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TV Review: Look for stereotypes, not the ties that bind, in reality 'The Family'

Tuesday, March 04, 2003

By Rob Owen, Post-Gazette TV Editor

Italian-American groups that protest HBO's "The Sopranos" ought to set their sights on ABC's "The Family" after tonight's premiere.

A "reality" series that combines "The Sopranos" and "Upstairs, Downstairs," "The Family" is edited in a way that does more to perpetuate Italian-American stereotypes than any "Sopranos" episode.

 
 
"The Family"

When: 10 tonight on ABC.

Host: George Hamilton

   
 

From the opening credits -- a little bit of "Dallas" followed by the show's "Sopranos"-esque logo -- to the character introductions, there's a Mob theme threaded throughout.

The premise of this latest televised debasement is that 10 members of a family are brought together in a Florida mansion to compete for $1 million, plotting and scheming against one another all the way.

Patriarch Michael, a sales manager from New Jersey (natch), is introduced with "Godfather"-esque music playing in the background. Later in the hour, other family members appear to fear him and defer to him, because, well, he's the boss, if you know what I mean.

His wife, Donna, calls herself "the b---- of the family," and it's unlikely viewers will disagree. Their son, Anthony, is a self-described playboy.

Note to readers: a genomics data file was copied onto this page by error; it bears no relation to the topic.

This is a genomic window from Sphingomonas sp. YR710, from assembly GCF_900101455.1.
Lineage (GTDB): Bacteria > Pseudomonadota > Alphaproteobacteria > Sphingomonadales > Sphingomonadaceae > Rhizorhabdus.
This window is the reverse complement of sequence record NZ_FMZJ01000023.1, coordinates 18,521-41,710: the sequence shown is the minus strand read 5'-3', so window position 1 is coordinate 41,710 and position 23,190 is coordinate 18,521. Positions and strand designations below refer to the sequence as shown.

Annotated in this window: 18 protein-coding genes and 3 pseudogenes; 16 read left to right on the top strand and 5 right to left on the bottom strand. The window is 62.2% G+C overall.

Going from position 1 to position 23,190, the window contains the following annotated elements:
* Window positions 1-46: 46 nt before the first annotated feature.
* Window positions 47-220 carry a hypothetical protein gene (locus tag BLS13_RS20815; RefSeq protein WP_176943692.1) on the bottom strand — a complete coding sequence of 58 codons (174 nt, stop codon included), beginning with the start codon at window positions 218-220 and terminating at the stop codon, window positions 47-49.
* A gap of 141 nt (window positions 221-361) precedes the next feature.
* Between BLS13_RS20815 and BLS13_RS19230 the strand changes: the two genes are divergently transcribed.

Hey, at least these folks have a healthy sense of self-awareness.

There's a secret Board of Trustees -- made up of the household staff, unbeknownst to the players -- that votes each week on who's out of the running for the fortune.

"Decorum is out the window with this group," says the fussy social secretary.

Unlike on other reality shows, those "voted out" each week will remain in the mansion. The last family member standing will get the entire fortune, with the option to share it with his or her relatives.

Perpetually tanned George Hamilton, gorging himself on the chintz scenery, hosts this entertaining hour.

As with a Twinkie, there's no value in "The Family," and certainly no family values, but it is a kick in the voyeuristic way that's becoming overly familiar to prime-time viewers.


Rob Owen can be reached at rowen@post-gazette.com or 412-263-2582. Post questions or comments to www.post-gazette.com/tv under TV Forum.

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